Search for Common Ground Nepal, as part of the Singha Durbar Project released six different Issue Papers based on the policy driven initiatives in the country. Dinesh Kumar Thapaliya and Purusottam Nepal, Secretary and Joint Secretary of Secretary of Ministry of Federal Affair and Local Development (MoFALD) along with Sumitra Manandhar, Democracy and Governance Specialist of USAID, jointly showcased the six Issue Papers and released it formally.
Releasing the Issue Papers, Dinesh Kumar Thapaliya, Secretary of Ministry of Federal Affair and Local Development (MoFALD), said, “These Policy driven Issue Papers are very helpful in the new federal structure,” adding, “These papers can support in the local development of the Provinces as they can formulate laws and policies on their own.”
Between May 2016 and September 2017, Search for Common Ground (Search), in partnership with Trade Mark East Africa (TMEA) implemented a regional project targeting small cross-border traders operating on the Goma/Gisenyi and Bukavu/Rusizi borders. The overall aim of this project was to support peace through economic development and improved citizen-government relations in the area of cross-border trade (CBT), contributing to enhanced confidence in traded goods and services between Rwanda and the Democratic Republic of Congo (DRC).
Relations between petty-traders and border officials dramatically improved in Rwanda, and improved to a lesser extent in the DRC. 74% of the surveyed petty traders reported a straightforward improvement in their relations with the Rwandan border officials and a greater ease to cross the border with their goods on the Rwandan side; on the Congolese side only 43% of respondents claimed that the situation improved, while 44% said that there was no change. For both sides the project has resulted in a behavioral change at the border points, where customs officers and border officials are treating petty traders with more respect and are more willing to respond to their questions regarding taxes and regulations. The awareness-raising component of the project obtained very positive results. The local radios reported having reached the project target audience (petty traders, border officials…) and reported knowledge on CBT has improved among that group. The microcredit program set up by Search in collaboration with three local civil society partners has been particularly successful in Bukavu, where the beneficiaries were not only able to pay back their loans before the required deadline, but were also able to generate revenue from it. To maintain the positive effects of this project, one of the main recommendations is to encourage and support the establishment of traders associations and cooperatives with few barriers to entry.
This Guide is intended to improve the practice of inter-religious action for peace, by encouraging the regular application of monitoring and evaluation tools. We assume that when practitioners of inter-religious peacebuilding use monitoring and evaluation processes for learning, improvements in effectiveness will follow. There is a large and expanding body of guidance for monitoring and evaluation in many realms. However, there has not been a guide specifically oriented to the needs of those engaging religious actors. This Guide seeks to fill that gap.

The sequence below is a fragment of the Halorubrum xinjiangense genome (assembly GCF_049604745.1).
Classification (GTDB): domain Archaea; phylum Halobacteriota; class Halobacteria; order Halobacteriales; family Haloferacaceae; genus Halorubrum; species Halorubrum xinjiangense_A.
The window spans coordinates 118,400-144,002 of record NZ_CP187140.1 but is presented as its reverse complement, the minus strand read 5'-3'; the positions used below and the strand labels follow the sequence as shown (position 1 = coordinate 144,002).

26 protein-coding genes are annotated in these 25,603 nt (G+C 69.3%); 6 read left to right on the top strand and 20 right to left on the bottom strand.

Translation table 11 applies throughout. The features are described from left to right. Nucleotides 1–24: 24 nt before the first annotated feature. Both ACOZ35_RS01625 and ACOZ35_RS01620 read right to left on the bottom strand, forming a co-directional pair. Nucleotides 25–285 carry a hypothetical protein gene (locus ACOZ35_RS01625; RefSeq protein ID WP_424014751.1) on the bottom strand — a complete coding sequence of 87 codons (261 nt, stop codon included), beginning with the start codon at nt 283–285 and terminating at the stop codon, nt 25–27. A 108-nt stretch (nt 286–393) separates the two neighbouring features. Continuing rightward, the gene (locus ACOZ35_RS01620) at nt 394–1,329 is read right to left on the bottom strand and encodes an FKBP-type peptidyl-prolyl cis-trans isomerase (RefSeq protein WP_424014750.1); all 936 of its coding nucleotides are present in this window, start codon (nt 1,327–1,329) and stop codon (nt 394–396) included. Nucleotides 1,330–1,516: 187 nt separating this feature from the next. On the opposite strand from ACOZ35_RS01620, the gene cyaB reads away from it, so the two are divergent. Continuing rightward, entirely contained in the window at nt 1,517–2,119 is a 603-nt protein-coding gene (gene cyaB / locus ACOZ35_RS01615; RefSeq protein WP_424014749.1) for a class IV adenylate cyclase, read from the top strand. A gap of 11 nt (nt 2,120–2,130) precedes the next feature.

The project “Engaging Youth and Community Leaders to Prevent Mass Atrocities in the Central African Republic” is operating in a context where conflicts are fueled by political manipulation along ethno-religious lines. Search, with funding from the bureau of Conflict and Stabilization Operations (CSO), has therefore proposed a 12-month program to prevent high-risk atrocities between Muslims and Christians in the PK5 and its surrounding areas in Bangui.
The objective of this conflict scan is to ensure the project’s conflict sensitivity and the respect of the Do No Harm principle through an updated comprehension of the main conflicts dynamics in the project’s implementation areas in Bangui (Fatime, Miskine, Yakité, and PK5). The report shows the absence – in the respondents’ answers – of the Séléka and Anti Balaka as principal actors of conflicts. Participants are now mentioning the local level conflicts more than the crisis of 2013. Indeed, the analysis revealed that the main issues leading to conflicts within the population are related to access to services (including electricity, water and waste management issues), domestic conflicts, power dynamics, political conflicts (with an ethnic component), and to some extent to religious discrimination. Simultaneously, there is another type of land conflict increasing within the Muslim community between the current inhabitants of PK5 and the displaced people coming back after the crisis. The conflicts related to access to services, power dynamics and domestic issues have the highest risk and degree of violence, but conflicts related to land disputes, religious discrimination, and politics are volatile conflicts that stir up tension and could cause national and regional explosions of violence. Among other recommendations, the report highly advises to coordinate with community leaders, local authorities, and other NGOs intervening in the sector of social cohesion to organize “Town hall meetings” in order to find inclusive solutions to local problems.